A Kite, A Key & A Thunderstorm
Updated: Apr 11
For those of you that have been keeping up with my posts, you may be wondering where the photography content is. I assure you it is coming. For right now, I am enjoying the satisfaction of having finally figured out what the hell I want to do with my life.
Based on the internet always reassuring me that, I'm only 25 and I'm too young to have my life figured out, I can assume there are many more people out there that were just like me. The ecstasy of graduating college was cut short when you realized you had no idea what you wanted to do. You finally had your fancy piece of paper covered in signatures and gold foil but that was only a ticket into a void of uncertainty.
It took me three long years and a lot of moving to finally figure out what I wanted to do with my life. Even when I forced myself to pursue my dream, it took a while for the excitement to sink in. As the details are starting to get figured out, things are getting organized, plans being made, I am feeling more and more accomplished.
After college, I moved to Milwaukee where I worked two jobs, one a soul-crushing portrait photography gig in the back annex of a JC Pennys, the other at a garden store that was more enjoyable than the job that put a camera in my hands. Eventually, I got my first 40 hour a week job at an advertising agency. It was a desk job, something I'd never had before and hope to never have again. I developed my editing skills and picked up some new ones. I also established support for the mid-afternoon nap break and learned that staring at a computer all day hurts my eyes.
Had Sarah not presented the idea to pick up and move, I could very well still be at that company. But we ended up in the Mile High City, where I resorted to construction to pay the bills. When I signed up I had the vision of the guys in orange vests on the side of a highway, moving rock and dodging traffic. The reality wasn't far off. I did get an orange vest and would spend my days moving rock, but instead, I was under a research center that had a faulty drainage system. Rather than dodging traffic, I was dodging support beams in a four-foot crawl space, digging out river rock and clay with a shovel hoping I didn't break into a water pocket as we exposed their drain pipes. If I lose my mind at an early age, we can chalk it up to all the times I dented my hard hat.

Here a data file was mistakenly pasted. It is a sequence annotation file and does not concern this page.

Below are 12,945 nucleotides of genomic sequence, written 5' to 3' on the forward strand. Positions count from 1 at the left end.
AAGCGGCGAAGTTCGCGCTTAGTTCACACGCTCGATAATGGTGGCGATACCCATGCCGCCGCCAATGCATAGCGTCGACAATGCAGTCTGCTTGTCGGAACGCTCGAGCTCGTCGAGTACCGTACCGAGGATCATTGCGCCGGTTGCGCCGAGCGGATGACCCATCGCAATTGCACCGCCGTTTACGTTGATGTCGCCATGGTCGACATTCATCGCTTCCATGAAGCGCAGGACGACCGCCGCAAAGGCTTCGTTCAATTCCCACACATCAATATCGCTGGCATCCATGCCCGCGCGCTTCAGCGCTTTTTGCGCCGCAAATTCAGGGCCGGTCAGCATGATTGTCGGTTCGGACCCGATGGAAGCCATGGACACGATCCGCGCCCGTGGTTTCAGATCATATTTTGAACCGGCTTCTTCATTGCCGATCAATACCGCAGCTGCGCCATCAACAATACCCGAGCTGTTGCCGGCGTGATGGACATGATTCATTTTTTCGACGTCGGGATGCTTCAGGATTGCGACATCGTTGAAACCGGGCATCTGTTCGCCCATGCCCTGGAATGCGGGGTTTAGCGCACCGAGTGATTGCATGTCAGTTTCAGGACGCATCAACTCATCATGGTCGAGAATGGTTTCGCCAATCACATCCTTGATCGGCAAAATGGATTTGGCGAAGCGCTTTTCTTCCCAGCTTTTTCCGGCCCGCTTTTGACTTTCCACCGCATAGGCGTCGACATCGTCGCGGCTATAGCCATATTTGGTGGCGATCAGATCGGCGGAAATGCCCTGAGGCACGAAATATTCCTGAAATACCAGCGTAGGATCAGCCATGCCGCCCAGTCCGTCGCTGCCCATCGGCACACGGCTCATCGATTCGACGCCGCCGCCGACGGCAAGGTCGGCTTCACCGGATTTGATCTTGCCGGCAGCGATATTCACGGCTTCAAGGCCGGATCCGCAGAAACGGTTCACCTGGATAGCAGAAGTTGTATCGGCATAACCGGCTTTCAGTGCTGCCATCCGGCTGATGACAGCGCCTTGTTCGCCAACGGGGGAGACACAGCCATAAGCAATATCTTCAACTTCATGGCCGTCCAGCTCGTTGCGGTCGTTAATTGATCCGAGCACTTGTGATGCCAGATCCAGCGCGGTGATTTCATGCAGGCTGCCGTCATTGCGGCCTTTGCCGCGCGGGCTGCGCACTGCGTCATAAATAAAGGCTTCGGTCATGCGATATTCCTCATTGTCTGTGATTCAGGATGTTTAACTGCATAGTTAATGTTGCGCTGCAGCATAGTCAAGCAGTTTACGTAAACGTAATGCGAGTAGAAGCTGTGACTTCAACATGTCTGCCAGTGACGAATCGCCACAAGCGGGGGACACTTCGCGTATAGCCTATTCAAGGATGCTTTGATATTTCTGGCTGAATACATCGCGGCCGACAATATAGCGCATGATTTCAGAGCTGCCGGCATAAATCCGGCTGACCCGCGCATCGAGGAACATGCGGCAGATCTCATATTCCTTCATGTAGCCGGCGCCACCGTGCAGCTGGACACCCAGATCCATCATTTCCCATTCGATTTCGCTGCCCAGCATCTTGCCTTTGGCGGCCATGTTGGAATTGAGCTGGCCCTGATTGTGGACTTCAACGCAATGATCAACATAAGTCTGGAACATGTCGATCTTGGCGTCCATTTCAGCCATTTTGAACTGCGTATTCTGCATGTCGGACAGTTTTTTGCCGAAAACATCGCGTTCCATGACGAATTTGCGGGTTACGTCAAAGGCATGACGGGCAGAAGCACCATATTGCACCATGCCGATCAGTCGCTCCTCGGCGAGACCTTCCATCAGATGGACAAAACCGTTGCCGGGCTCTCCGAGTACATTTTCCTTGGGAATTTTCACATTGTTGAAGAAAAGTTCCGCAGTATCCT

That experience was short-lived. I eventually found my current workplace at a wonderful photo and art processor. Every day I am surrounded by fine art photographs and people passionate about art. It has reactivated my creativity and opened my eyes to a part of the process I wasn't knowledgeable in.
I spent a long time feeling lost. I worked a few tough jobs that established some standards for myself. I've been sore, I've been worn, I've been exhausted and ready to give up. After all the lessons learned, good and bad memories made, the feeling of finally getting out of the uncertainty feels incredible.
We will start getting into photography, I promise. For now, I want to keep working out the kinks, because every new solution feels like the moment after a thunderstorm. The air is fresh, the world is still, the stress is gone. If you are waiting out your own storm right now, just be patient. When it finally passes, the feeling is well worth the wait. Until then, find ways to enjoy it. I may be in the clear for now, but I know there are more storms brewing. As you will soon learn, I am not the type to stay inside and wait them out. I'm gearing up now so when the next one comes, I can go chase it.